Violins ‘sing’ in multiple languages

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When creating violins, the Italian masters Stradivari and Guarneri tried to impart specific vowel sounds to the instruments, but new research shows only two of the vowels were in their native language.

Joseph Nagyvary, professor emeritus in biochemistry at Texas A&M University, says of the various vowels he identified in their violins, only the “i” and “e” were in Italian. The others were more of French and English origin.

His findings published in the current issue of Savart Journal, a scientific journal of musical instrument acoustics, have the potential to change the way violins are made and how they are priced.

“I expected to find more Italian vowels, what experts call the ‘Old Italian’ sound actually has the mark of foreign languages,” Nagyvary says.

Nagyvary has held for decades that the great Italian violin makers, Stradivari and Guarneri del Gesù, produced instruments with a more human-like tonal quality than any others made at the time.

To prove his theory, violinist Itzhak Perlman recorded a scale on his violin, a 1743-dated Guarneri, during a 1987 concert appearance in San Antonio. For the comparison, Nagyvary asked Metropolitan Opera soprano Emily Pulley to record her voice singing vowels in an operatic style.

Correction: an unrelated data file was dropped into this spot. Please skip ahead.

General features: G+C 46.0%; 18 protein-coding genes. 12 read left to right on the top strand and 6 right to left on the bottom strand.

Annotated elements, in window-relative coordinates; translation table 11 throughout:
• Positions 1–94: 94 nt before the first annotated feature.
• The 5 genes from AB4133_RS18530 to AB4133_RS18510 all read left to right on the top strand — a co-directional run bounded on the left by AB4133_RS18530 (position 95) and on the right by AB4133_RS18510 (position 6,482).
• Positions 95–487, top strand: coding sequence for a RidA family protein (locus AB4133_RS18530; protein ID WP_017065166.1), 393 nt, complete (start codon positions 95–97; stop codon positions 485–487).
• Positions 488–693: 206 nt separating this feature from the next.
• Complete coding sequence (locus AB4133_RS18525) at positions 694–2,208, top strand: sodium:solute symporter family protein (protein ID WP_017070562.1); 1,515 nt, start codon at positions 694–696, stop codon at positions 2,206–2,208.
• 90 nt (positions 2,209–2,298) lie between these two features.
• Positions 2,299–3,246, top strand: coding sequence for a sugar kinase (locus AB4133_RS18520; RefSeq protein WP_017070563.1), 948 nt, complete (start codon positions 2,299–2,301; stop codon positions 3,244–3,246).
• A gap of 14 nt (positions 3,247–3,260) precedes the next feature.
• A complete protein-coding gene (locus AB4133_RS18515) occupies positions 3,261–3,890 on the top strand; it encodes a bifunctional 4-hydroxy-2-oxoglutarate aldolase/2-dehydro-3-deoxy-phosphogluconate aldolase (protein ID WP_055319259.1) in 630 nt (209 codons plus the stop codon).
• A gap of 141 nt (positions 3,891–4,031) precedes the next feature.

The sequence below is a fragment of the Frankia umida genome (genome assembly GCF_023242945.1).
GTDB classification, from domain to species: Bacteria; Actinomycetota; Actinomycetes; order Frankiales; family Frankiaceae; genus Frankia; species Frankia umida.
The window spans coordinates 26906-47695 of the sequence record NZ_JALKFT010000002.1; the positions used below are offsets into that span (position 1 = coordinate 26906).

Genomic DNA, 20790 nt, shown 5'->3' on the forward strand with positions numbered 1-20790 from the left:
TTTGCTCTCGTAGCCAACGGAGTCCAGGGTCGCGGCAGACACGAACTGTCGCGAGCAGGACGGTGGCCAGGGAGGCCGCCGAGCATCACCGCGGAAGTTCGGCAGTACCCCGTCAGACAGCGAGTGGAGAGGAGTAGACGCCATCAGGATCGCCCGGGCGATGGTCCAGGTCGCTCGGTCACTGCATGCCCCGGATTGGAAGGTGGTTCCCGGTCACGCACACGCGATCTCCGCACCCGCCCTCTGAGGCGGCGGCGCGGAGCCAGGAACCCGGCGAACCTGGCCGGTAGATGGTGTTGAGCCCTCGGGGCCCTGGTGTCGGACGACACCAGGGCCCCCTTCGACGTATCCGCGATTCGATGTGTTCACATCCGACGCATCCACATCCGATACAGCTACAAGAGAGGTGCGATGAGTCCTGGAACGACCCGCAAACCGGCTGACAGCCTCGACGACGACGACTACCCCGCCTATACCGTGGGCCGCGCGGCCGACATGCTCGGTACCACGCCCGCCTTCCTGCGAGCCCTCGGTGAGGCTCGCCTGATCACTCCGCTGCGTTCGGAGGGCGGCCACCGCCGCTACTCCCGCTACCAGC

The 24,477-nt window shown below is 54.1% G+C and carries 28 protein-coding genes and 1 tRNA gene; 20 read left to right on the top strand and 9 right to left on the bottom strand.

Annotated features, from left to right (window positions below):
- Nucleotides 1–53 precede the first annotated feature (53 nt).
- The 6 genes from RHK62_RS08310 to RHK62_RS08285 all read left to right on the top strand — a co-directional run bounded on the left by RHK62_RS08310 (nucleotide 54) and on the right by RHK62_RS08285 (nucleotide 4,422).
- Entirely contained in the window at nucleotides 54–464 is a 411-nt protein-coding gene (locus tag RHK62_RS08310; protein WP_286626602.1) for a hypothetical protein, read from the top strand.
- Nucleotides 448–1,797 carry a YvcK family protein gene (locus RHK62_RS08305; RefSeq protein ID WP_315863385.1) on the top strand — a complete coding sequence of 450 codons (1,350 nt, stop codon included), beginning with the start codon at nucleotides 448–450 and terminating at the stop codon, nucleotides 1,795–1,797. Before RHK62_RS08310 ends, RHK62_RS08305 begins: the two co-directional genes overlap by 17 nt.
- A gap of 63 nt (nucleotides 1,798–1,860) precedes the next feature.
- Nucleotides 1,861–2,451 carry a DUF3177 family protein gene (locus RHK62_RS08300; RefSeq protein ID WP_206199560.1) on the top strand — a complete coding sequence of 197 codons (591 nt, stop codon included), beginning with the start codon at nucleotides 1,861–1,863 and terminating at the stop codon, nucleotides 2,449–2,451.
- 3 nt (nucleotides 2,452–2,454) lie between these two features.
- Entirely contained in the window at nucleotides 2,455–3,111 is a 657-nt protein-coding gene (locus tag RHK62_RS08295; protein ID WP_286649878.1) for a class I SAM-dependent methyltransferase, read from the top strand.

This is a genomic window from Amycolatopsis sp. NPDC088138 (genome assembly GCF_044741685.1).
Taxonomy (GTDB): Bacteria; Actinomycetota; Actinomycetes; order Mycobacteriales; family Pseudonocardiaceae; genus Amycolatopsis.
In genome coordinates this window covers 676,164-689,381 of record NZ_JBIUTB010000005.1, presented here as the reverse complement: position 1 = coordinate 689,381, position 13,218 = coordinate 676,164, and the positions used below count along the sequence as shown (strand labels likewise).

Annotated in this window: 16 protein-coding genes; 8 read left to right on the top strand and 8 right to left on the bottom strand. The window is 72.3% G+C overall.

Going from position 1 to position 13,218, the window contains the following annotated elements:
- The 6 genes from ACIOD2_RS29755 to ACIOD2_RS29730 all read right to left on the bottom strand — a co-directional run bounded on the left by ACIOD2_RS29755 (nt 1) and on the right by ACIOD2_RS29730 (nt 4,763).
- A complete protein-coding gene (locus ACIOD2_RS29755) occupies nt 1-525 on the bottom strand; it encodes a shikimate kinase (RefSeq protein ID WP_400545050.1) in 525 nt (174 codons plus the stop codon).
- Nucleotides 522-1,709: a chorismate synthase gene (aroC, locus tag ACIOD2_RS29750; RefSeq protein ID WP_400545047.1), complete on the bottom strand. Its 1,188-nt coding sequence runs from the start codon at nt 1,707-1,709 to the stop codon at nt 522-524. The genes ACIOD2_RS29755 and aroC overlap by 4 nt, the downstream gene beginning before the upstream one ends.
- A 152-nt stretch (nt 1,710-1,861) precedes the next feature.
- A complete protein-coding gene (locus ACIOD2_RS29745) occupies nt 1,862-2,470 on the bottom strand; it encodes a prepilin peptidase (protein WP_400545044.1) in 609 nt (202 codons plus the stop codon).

“It has been widely held that violins ‘sing’ with a female soprano voice. Emily’s voice is lustrous and she has the required expertise to sing all vowels of the European languages in a musical scale,” Nagyvary says.

“I analyzed her sound samples by computer for harmonic content and then using state-of-the art phonetic analysis to obtain a 2-D map of the female soprano vowels. Each note of a musical scale on the violin underwent the same analysis, and the results were plotted and mapped against the soprano vowels.”

The research showed that the sounds of Pulley’s voice and the violin’s could be located on the same map for identification purposes, and their respective graphic images can be directly compared.

“For 400 years, violin prices have been based almost exclusively on the reputation of the maker—the label inside of the violin determined the price tag,” Nagyvary says.

“The sound quality rarely entered into price consideration because it was deemed inaccessible.  These findings could change how violins may be valued.”

Source: Texas A&M University